The US government made no immediate effort to support affected individuals as they transitioned back into society. With growing calls for an independent investigation, the bipartisan Commission on Wartime Relocation and Internment of Civilians was authorized by President Carter in 1980, with a final report produced in 1983, “Personal Justice Denied.” Following this, President Reagan signed the Civil Liberties Act of 1988, which was the official federal government apology and action toward redress. It took until 1990 for the first redress checks for $20,000 and formal letters of apology to be sent to former camp inmates from President George H.W. bush. The government paid more than $1.6 billion in redress payments to 82,219 former camp inmates. It is estimated that the total property loss was $1.3 billion and net income loss was $2.7 billion (calculated in 1983).

The Orange County Experience: Historic Wintersburg

Wintersburg Village became the heart of activity for the Japanese immigrant community in Orange County. Historic Wintersburg documents three generations of the Japanese American experience from immigration in the late 19th century to the return from incarceration after WWII. Japanese immigrants began arriving in Orange County in 1900. Four years later, in 1904, religious leaders held a community meeting and founded the Wintersburg Japanese Mission, located in present day Huntington Beach. The land was purchased in 1908 by Reverend Barnabus Hisayoshi Terasawa with assistance from Charles Furuta, and the construction of the Wintersburg Japanese Mission and manse was completed in 1910.

© Congregation at the Wintersburg Japanese Mission courtesy of Historic Wintersburg

Terasawa returned to San Francisco and Charles Furuta was deeded the property in 1912, just months before the California Alien Land Law of 1913 prohibited immigrants “ineligible for citizenship” from owning property. Furuta continued to dedicate a portion of his farm to the Mission and in 1917 he started Wintersburg’s first commercial goldfish pond. These goldfish were taken to buyers in Orange County, Long Beach, and eventually around the country. In 1930 the Presbyterian Church U.S.A formally recognized the Wintersburg Japanese Mission as a church and formal fundraising for a larger church began. This larger church was completed in 1934 and used until 1965. The community experienced a fair amount of success until 1942 when Executive Order 9066 was signed into law. The entire community associated with Historic Wintersburg was forcibly removed from Orange County and detained or incarcerated through the end of the war in 1945. Furuta specifically was on the FBI’s list for interrogation and arrest because he was a landowner and community leader. The Furuta farm and Wintersburg Japanese Mission were one of the rare Japanese-owned properties to survive so people were able to return after the war ended in 1945, and Furuta began farming flowers. The church officially reopened and grew until it was moved to Santa Ana in 1965.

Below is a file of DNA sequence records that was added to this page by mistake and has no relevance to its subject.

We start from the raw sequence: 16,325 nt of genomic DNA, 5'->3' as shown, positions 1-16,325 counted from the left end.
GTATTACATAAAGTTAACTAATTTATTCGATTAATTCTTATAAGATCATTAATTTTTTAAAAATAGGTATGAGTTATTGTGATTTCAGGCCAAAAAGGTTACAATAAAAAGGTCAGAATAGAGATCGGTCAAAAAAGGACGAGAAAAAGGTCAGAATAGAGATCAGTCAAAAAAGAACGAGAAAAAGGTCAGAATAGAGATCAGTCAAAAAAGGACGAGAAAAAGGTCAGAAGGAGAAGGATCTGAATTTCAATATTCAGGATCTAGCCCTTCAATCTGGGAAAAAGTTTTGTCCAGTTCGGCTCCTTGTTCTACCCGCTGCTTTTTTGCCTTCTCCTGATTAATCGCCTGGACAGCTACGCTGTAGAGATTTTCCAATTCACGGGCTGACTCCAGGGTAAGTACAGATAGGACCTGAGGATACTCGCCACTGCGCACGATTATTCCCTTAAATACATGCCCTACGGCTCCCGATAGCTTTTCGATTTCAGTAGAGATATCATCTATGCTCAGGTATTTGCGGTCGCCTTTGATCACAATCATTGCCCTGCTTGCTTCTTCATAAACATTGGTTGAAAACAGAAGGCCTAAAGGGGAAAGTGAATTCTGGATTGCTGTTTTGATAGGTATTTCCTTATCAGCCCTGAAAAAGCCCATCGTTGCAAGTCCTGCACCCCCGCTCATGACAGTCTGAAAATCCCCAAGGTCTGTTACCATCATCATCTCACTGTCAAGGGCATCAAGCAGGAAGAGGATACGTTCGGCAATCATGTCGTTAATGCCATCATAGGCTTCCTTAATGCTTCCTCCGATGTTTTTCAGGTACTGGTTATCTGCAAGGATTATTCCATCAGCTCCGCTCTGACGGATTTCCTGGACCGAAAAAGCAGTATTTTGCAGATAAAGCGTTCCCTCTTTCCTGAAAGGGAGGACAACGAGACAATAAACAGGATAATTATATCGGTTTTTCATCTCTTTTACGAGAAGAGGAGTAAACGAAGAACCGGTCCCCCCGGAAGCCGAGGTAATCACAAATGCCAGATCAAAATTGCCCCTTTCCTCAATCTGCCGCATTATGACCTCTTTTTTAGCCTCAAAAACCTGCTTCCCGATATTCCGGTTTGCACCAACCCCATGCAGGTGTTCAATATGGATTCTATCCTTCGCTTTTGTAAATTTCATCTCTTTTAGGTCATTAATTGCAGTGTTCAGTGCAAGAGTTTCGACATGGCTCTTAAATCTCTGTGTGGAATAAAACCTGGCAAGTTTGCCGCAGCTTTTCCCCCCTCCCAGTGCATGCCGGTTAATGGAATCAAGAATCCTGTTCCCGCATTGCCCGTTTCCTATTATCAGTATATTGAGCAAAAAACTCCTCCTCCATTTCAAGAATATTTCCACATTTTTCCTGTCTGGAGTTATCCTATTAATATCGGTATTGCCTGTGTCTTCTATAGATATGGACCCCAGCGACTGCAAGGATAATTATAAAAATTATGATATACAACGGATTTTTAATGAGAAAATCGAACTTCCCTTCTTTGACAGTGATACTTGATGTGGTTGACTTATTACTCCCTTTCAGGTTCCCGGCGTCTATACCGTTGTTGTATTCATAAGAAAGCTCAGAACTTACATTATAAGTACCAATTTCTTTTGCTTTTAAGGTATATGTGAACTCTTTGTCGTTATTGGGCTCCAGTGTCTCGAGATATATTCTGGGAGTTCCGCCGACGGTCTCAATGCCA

© Charles and Yukiko Furuta bungalow courtesy of Historic Wintersburg

Today, Historic Wintersburg is one of the rare pre-alien land law Japanese immigrant-owned properties, and the mission is one of the oldest Japanese missions in Southern California. Historic Wintersburg still contains 6 historic buildings; the 1912 and 1947 homes of the Furuta family, the 1910 mission, the mission’s 1910 manse, the 1934 Wintersburg Japanese Church buildings, and the c.1908-1912 last pioneer barn in Huntington Beach. Efforts to restore the property are underway and more information can be found here: For more information on Historic Wintersburg check out our first podcast episode of season 2 of History with a Twist: OC History Slice by Slice! Check out the book by historian Mary Adams Urashima, Historic Wintersburg in Huntington Beach (History Press / Arcadia, 2014) and the history being shared on the Historic Wintersburg blog at


Japanese Immigration, FoundSF,Japanese%20government%20first%20allowed%20emigration.&text=Similar%20to%20the%201880s%20%2D%20and,jobs%20and%20a%20failing%20economy

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Asian Exclusion Act of 1924, Smithsonian American Art Museum,time%20of%20the%201890%20census

Righting a Wrong: Japanese American and World War II, National Museum of American History Behring Center

Executive Order 9066: The President Authorizes Japanese Relocation, History Matters,Executive%20Order%209066%3A%20The%20President%20Authorizes%20Japanese%20Relocation,and%20resident%20aliens%20from%20Japan

Executive Order 9066: Resulting in the Relocation of Japanese (1942), Ourdocuments

Orange County, California Japantowns

Urashima M. (2012) About Wintersburg, Historic Wintersburg Huntington Beach, California

Historic Wintersburg, National Trust for Historic Preservation

The Wintersburg Japanese Presbyterian Church, OC Historyland